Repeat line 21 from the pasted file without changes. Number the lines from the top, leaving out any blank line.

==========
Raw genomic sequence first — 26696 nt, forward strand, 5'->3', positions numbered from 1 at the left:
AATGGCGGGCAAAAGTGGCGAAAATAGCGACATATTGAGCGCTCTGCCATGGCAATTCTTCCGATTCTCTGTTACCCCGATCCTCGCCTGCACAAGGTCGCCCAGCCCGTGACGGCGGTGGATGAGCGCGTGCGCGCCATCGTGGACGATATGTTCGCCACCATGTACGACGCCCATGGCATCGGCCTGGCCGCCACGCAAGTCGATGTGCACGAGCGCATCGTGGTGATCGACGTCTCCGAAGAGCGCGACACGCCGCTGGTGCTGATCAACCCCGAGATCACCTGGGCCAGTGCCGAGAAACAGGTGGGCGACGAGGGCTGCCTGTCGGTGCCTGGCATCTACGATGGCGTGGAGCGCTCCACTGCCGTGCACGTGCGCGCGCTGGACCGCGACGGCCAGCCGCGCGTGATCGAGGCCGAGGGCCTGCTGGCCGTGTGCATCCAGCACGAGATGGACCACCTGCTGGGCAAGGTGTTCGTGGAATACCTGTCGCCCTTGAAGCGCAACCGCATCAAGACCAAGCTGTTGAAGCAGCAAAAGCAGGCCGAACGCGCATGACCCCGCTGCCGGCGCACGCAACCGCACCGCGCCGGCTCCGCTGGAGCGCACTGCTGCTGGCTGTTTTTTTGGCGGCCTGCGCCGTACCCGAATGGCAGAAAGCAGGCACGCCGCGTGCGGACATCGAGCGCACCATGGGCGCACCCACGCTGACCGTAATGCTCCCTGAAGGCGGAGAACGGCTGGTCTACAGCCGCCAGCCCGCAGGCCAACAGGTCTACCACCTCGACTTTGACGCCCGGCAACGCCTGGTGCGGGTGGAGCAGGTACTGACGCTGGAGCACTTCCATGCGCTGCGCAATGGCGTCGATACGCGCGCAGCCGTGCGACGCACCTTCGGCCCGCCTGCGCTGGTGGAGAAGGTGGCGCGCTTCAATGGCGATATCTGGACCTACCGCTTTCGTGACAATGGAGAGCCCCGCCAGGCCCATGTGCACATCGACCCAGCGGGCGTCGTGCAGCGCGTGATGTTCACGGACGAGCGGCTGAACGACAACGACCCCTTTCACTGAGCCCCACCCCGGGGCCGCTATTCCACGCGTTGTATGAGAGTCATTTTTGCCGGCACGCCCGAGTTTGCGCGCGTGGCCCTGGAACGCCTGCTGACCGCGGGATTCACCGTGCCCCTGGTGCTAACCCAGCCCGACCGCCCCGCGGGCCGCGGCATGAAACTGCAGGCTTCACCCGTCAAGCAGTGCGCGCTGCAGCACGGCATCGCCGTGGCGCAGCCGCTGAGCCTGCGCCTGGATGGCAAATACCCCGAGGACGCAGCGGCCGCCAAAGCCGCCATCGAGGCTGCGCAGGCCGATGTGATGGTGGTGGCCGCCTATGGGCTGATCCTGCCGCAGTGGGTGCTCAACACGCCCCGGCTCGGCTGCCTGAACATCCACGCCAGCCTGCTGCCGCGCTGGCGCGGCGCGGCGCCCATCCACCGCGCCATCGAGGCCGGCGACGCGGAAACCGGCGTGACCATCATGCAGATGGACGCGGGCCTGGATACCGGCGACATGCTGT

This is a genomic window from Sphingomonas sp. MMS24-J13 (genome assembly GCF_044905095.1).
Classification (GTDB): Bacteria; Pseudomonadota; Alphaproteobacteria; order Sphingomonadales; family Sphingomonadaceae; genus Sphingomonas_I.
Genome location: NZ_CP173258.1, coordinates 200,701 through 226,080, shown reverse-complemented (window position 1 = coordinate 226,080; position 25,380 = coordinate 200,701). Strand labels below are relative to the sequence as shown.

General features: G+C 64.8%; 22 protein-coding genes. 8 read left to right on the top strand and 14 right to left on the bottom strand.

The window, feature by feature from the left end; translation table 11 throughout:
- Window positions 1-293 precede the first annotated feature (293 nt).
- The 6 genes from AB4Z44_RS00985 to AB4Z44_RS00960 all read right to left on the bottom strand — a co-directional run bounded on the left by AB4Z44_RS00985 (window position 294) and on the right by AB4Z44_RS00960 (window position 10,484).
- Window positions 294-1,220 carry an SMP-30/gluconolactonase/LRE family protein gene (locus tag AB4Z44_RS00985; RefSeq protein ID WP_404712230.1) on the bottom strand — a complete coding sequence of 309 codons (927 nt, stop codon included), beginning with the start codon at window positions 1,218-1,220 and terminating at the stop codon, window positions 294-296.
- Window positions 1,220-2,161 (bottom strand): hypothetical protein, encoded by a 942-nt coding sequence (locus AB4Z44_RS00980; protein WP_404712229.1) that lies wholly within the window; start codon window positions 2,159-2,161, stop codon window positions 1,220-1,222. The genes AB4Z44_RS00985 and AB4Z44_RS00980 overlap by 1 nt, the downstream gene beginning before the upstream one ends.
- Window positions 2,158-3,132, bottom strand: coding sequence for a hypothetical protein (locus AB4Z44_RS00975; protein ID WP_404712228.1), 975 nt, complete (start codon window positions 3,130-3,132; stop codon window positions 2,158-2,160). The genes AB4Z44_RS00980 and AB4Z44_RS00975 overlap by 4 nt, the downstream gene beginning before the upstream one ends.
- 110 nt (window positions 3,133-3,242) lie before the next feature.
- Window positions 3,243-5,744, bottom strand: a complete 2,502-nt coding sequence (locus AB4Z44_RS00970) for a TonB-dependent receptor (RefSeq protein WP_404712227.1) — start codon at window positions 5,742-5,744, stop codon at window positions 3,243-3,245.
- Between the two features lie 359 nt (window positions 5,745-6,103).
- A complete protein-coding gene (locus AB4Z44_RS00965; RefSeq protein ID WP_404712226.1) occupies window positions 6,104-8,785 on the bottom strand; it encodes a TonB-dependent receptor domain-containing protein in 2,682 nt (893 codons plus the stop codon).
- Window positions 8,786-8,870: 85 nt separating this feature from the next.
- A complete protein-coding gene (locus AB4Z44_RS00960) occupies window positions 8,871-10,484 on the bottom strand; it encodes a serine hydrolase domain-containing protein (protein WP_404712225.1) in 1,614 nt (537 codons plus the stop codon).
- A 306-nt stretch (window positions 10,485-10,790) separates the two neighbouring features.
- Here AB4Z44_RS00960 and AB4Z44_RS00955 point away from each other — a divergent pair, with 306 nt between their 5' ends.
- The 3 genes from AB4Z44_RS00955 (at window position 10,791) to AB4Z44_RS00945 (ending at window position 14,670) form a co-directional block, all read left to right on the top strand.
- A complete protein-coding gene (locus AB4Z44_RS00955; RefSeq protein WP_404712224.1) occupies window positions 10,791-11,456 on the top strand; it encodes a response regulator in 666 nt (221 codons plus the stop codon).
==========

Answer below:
- The 3 genes from AB4Z44_RS00955 (at window position 10,791) to AB4Z44_RS00945 (ending at window position 14,670) form a co-directional block, all read left to right on the top strand.